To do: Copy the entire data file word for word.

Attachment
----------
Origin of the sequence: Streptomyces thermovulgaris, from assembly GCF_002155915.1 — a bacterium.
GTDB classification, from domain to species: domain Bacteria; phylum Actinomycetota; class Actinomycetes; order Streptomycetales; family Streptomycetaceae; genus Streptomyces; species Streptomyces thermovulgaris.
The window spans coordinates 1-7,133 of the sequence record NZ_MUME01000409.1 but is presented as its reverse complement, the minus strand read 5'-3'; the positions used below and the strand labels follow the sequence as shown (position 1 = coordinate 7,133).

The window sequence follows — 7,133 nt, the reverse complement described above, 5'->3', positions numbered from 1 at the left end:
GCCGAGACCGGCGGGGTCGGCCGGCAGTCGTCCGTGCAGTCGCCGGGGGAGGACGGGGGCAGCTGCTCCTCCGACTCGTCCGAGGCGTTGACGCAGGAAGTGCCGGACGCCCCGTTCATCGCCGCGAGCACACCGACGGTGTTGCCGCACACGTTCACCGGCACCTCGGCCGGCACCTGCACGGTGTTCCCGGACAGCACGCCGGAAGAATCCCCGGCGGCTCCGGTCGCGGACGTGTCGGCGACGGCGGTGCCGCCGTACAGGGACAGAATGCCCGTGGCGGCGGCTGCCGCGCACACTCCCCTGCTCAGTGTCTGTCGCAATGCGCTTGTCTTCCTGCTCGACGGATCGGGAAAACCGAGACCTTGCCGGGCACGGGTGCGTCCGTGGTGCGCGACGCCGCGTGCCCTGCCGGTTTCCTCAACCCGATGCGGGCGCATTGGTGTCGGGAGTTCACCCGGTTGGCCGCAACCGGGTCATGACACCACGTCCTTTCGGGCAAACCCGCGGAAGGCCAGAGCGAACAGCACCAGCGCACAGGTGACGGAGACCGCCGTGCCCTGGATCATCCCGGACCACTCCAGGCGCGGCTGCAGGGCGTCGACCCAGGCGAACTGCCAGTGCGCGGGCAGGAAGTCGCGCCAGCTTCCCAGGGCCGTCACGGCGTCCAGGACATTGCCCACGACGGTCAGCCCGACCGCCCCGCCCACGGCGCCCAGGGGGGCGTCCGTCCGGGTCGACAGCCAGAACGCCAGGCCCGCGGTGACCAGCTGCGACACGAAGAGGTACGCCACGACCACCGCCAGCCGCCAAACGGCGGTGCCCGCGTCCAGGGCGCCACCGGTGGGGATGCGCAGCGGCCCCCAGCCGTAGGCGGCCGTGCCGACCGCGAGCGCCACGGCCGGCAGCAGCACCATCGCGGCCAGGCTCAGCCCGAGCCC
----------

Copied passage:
Origin of the sequence: Streptomyces thermovulgaris, from assembly GCF_002155915.1 — a bacterium.
GTDB classification, from domain to species: domain Bacteria; phylum Actinomycetota; class Actinomycetes; order Streptomycetales; family Streptomycetaceae; genus Streptomyces; species Streptomyces thermovulgaris.
The window spans coordinates 1-7,133 of the sequence record NZ_MUME01000409.1 but is presented as its reverse complement, the minus strand read 5'-3'; the positions used below and the strand labels follow the sequence as shown (position 1 = coordinate 7,133).

The window sequence follows — 7,133 nt, the reverse complement described above, 5'->3', positions numbered from 1 at the left end:
GCCGAGACCGGCGGGGTCGGCCGGCAGTCGTCCGTGCAGTCGCCGGGGGAGGACGGGGGCAGCTGCTCCTCCGACTCGTCCGAGGCGTTGACGCAGGAAGTGCCGGACGCCCCGTTCATCGCCGCGAGCACACCGACGGTGTTGCCGCACACGTTCACCGGCACCTCGGCCGGCACCTGCACGGTGTTCCCGGACAGCACGCCGGAAGAATCCCCGGCGGCTCCGGTCGCGGACGTGTCGGCGACGGCGGTGCCGCCGTACAGGGACAGAATGCCCGTGGCGGCGGCTGCCGCGCACACTCCCCTGCTCAGTGTCTGTCGCAATGCGCTTGTCTTCCTGCTCGACGGATCGGGAAAACCGAGACCTTGCCGGGCACGGGTGCGTCCGTGGTGCGCGACGCCGCGTGCCCTGCCGGTTTCCTCAACCCGATGCGGGCGCATTGGTGTCGGGAGTTCACCCGGTTGGCCGCAACCGGGTCATGACACCACGTCCTTTCGGGCAAACCCGCGGAAGGCCAGAGCGAACAGCACCAGCGCACAGGTGACGGAGACCGCCGTGCCCTGGATCATCCCGGACCACTCCAGGCGCGGCTGCAGGGCGTCGACCCAGGCGAACTGCCAGTGCGCGGGCAGGAAGTCGCGCCAGCTTCCCAGGGCCGTCACGGCGTCCAGGACATTGCCCACGACGGTCAGCCCGACCGCCCCGCCCACGGCGCCCAGGGGGGCGTCCGTCCGGGTCGACAGCCAGAACGCCAGGCCCGCGGTGACCAGCTGCGACACGAAGAGGTACGCCACGACCACCGCCAGCCGCCAAACGGCGGTGCCCGCGTCCAGGGCGCCACCGGTGGGGATGCGCAGCGGCCCCCAGCCGTAGGCGGCCGTGCCGACCGCGAGCGCCACGGCCGGCAGCAGCACCATCGCGGCCAGGCTCAGCCCGAGCCC